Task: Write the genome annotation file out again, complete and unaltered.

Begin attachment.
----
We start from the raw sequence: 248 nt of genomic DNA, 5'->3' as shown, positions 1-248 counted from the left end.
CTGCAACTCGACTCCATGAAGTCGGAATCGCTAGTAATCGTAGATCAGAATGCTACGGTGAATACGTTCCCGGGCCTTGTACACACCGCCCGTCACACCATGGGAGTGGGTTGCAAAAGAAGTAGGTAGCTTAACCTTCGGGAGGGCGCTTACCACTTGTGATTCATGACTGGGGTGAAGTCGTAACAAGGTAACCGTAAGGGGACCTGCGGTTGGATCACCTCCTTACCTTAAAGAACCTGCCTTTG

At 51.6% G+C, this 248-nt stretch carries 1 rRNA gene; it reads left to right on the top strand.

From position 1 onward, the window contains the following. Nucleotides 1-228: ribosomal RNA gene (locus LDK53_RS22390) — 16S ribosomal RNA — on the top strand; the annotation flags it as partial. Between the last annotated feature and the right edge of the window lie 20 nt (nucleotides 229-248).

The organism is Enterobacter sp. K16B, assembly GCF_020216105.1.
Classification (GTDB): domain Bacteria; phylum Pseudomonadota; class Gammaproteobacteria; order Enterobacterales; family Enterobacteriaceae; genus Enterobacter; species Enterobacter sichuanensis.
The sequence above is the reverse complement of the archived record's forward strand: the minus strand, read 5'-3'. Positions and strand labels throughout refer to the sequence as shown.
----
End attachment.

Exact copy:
We start from the raw sequence: 248 nt of genomic DNA, 5'->3' as shown, positions 1-248 counted from the left end.
CTGCAACTCGACTCCATGAAGTCGGAATCGCTAGTAATCGTAGATCAGAATGCTACGGTGAATACGTTCCCGGGCCTTGTACACACCGCCCGTCACACCATGGGAGTGGGTTGCAAAAGAAGTAGGTAGCTTAACCTTCGGGAGGGCGCTTACCACTTGTGATTCATGACTGGGGTGAAGTCGTAACAAGGTAACCGTAAGGGGACCTGCGGTTGGATCACCTCCTTACCTTAAAGAACCTGCCTTTG

At 51.6% G+C, this 248-nt stretch carries 1 rRNA gene; it reads left to right on the top strand.

From position 1 onward, the window contains the following. Nucleotides 1-228: ribosomal RNA gene (locus LDK53_RS22390) — 16S ribosomal RNA — on the top strand; the annotation flags it as partial. Between the last annotated feature and the right edge of the window lie 20 nt (nucleotides 229-248).

The organism is Enterobacter sp. K16B, assembly GCF_020216105.1.
Classification (GTDB): domain Bacteria; phylum Pseudomonadota; class Gammaproteobacteria; order Enterobacterales; family Enterobacteriaceae; genus Enterobacter; species Enterobacter sichuanensis.
The sequence above is the reverse complement of the archived record's forward strand: the minus strand, read 5'-3'. Positions and strand labels throughout refer to the sequence as shown.